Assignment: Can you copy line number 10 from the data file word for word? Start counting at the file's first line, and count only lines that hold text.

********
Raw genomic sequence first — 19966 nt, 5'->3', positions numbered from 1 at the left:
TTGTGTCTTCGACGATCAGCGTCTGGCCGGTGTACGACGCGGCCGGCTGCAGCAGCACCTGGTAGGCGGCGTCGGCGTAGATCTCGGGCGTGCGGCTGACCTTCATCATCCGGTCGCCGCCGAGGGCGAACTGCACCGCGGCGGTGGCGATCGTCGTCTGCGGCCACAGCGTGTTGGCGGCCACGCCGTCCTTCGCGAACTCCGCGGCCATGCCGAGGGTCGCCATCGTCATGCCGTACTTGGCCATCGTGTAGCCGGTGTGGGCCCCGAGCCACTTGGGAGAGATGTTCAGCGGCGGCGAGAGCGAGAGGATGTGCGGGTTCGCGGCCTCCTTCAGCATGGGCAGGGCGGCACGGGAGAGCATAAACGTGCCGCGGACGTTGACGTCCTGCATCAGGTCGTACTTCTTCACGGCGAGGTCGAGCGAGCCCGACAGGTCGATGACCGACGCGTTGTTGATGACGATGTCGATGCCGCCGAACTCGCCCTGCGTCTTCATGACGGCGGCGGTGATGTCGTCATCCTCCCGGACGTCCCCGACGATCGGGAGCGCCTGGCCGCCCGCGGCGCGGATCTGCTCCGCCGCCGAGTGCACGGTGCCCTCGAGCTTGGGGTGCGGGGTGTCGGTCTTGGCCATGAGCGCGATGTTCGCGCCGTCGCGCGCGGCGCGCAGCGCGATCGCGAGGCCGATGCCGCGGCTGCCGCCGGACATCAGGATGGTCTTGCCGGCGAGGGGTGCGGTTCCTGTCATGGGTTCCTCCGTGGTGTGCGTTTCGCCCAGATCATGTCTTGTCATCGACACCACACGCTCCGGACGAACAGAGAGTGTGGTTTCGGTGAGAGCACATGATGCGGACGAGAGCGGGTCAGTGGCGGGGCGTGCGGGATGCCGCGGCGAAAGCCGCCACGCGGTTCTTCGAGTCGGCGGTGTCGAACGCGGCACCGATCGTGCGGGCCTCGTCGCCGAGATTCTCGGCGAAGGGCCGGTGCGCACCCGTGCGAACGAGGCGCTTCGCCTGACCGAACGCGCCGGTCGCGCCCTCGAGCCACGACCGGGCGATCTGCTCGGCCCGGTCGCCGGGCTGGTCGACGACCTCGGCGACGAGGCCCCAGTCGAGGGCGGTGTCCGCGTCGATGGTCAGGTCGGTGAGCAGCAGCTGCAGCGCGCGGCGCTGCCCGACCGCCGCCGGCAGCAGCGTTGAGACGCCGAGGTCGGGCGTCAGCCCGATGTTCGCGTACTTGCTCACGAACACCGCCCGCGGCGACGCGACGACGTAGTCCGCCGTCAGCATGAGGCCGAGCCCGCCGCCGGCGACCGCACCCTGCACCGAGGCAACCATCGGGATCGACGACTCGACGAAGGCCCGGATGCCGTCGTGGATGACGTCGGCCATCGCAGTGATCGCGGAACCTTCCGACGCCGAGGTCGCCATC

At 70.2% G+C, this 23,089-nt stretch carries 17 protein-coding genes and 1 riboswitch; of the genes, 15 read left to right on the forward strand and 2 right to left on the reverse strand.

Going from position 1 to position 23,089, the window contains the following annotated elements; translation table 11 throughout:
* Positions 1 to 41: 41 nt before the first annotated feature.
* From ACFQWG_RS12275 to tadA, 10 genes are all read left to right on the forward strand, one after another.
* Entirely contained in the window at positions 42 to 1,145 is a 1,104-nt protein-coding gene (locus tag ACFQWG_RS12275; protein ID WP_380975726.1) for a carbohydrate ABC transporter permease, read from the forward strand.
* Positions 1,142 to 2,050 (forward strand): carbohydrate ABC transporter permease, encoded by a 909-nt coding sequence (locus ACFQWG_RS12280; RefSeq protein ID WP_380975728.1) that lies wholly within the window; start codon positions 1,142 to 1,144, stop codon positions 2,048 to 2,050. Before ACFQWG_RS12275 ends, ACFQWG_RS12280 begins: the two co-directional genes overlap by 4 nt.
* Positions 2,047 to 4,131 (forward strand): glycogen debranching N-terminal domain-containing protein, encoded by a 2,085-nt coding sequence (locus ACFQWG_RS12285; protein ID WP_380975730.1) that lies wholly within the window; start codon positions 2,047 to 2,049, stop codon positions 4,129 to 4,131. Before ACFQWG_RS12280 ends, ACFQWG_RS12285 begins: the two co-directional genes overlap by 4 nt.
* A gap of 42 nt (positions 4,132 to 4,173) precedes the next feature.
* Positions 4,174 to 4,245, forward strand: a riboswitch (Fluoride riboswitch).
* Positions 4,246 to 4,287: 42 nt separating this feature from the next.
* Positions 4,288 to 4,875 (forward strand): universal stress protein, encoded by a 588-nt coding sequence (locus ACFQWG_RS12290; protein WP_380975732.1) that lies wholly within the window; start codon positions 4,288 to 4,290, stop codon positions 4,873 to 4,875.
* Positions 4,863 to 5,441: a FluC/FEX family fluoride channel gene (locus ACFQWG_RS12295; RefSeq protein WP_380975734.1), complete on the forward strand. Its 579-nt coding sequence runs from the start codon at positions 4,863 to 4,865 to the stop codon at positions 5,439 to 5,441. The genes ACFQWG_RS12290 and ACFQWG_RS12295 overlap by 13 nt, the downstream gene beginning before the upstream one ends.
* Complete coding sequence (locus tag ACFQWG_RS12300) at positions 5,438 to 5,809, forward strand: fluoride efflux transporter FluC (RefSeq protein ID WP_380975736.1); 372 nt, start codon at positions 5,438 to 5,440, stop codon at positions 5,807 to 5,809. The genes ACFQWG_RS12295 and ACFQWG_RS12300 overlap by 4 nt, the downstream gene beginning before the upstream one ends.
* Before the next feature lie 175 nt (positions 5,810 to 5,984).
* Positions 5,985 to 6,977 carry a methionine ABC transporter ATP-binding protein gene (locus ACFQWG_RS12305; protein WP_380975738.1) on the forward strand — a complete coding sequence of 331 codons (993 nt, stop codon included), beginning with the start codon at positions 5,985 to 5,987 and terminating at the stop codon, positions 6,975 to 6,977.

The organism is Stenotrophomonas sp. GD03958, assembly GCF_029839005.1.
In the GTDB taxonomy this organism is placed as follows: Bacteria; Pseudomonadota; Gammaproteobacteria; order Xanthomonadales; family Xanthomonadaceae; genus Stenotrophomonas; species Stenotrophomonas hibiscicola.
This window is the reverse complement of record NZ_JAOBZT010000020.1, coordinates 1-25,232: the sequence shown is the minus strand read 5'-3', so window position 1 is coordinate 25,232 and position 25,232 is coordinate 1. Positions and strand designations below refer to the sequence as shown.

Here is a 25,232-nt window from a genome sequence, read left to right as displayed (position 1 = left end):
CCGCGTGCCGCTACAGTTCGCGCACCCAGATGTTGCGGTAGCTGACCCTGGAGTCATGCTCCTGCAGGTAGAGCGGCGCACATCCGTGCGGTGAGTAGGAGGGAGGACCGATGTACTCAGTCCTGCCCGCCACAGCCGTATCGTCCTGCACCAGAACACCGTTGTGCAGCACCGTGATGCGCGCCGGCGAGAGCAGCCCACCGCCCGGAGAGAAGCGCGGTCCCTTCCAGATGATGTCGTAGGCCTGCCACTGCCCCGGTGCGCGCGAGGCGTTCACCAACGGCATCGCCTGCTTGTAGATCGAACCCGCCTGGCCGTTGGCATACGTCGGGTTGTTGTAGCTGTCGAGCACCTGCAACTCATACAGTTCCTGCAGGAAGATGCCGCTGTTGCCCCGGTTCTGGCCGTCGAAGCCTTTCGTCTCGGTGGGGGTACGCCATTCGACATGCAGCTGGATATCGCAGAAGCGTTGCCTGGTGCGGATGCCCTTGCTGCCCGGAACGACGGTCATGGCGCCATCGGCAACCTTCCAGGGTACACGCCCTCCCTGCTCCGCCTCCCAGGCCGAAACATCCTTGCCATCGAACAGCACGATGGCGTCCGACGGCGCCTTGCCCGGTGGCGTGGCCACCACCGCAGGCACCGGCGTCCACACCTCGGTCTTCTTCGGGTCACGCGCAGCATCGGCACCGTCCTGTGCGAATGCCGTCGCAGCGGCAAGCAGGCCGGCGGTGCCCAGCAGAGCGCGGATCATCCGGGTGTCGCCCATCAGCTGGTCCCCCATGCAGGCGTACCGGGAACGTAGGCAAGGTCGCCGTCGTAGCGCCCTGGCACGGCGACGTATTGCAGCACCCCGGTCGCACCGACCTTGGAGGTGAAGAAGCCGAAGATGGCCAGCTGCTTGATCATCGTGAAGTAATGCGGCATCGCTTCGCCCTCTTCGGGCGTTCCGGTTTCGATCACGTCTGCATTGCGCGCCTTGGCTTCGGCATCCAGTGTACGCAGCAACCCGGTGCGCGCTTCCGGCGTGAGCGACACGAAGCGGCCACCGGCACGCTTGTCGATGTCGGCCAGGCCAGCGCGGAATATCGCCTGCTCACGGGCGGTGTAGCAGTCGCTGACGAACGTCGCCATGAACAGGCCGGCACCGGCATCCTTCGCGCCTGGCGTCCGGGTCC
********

* A gap of 42 nt (positions 4,132 to 4,173) precedes the next feature.